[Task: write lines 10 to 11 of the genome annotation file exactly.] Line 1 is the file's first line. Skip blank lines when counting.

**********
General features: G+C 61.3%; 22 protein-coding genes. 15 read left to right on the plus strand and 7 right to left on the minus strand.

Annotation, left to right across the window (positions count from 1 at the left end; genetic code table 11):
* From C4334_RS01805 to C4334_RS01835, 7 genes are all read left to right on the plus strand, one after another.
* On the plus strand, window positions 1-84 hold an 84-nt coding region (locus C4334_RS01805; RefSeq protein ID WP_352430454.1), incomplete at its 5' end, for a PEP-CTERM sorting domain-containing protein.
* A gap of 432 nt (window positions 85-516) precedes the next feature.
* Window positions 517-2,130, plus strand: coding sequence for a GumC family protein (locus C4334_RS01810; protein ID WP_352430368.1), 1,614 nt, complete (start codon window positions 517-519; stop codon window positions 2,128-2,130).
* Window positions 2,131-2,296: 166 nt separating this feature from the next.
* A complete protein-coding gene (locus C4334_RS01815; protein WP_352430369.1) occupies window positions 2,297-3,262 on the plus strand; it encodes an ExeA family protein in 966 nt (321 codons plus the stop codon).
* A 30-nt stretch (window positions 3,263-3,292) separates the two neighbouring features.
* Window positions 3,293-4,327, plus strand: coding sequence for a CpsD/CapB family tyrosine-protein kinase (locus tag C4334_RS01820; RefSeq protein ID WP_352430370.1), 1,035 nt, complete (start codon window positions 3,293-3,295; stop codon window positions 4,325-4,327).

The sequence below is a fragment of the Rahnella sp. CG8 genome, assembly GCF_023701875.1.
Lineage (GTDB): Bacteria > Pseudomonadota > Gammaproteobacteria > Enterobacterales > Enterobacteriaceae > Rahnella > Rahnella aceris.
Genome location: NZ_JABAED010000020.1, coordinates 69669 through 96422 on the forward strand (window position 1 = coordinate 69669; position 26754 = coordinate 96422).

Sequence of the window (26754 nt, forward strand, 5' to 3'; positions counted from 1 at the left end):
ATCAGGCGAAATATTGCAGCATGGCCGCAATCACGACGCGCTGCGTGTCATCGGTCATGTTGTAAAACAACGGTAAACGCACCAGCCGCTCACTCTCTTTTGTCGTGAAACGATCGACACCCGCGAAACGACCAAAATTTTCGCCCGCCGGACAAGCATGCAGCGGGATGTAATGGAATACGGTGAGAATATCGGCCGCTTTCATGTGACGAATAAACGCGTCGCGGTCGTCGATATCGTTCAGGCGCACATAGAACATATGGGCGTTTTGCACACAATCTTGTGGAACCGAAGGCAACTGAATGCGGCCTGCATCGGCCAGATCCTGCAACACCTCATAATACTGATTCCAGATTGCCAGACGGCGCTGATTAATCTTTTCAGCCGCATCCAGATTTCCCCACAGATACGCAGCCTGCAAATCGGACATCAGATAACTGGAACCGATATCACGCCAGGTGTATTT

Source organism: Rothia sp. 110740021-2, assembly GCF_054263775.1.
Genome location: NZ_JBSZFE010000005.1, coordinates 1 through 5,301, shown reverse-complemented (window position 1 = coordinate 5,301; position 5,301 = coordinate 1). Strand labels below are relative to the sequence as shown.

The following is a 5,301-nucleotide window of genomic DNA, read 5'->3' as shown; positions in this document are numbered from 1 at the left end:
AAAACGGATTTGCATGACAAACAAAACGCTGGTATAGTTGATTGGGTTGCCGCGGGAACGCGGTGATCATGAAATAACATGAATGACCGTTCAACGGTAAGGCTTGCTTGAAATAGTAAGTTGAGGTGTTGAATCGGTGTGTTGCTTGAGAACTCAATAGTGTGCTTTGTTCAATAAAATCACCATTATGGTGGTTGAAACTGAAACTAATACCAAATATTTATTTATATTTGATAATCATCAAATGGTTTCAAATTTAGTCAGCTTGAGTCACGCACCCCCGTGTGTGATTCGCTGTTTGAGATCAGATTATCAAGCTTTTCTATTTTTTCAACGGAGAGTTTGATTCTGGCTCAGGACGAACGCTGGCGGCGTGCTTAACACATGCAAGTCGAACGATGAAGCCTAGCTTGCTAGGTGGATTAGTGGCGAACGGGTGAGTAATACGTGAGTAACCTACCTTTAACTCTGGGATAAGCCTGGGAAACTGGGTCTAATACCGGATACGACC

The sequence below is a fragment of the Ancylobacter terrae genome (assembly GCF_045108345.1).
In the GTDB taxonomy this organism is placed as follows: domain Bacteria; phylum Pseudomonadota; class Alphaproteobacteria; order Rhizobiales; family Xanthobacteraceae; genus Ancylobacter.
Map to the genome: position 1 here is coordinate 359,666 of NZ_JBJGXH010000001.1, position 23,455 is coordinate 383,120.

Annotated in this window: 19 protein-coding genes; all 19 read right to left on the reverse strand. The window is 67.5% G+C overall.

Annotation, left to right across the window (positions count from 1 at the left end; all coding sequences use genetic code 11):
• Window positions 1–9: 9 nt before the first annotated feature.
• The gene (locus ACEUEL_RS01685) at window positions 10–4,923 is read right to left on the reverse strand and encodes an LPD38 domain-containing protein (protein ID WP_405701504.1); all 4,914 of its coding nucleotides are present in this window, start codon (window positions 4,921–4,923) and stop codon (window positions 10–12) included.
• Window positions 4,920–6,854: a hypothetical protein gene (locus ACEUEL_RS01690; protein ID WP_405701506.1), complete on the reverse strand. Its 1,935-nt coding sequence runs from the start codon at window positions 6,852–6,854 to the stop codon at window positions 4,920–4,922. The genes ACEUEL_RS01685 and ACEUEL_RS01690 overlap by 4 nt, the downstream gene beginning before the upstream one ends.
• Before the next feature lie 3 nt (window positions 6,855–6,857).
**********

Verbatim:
* Window positions 3,293-4,327, plus strand: coding sequence for a CpsD/CapB family tyrosine-protein kinase (locus tag C4334_RS01820; RefSeq protein ID WP_352430370.1), 1,035 nt, complete (start codon window positions 3,293-3,295; stop codon window positions 4,325-4,327).

The sequence below is a fragment of the Rahnella sp. CG8 genome, assembly GCF_023701875.1.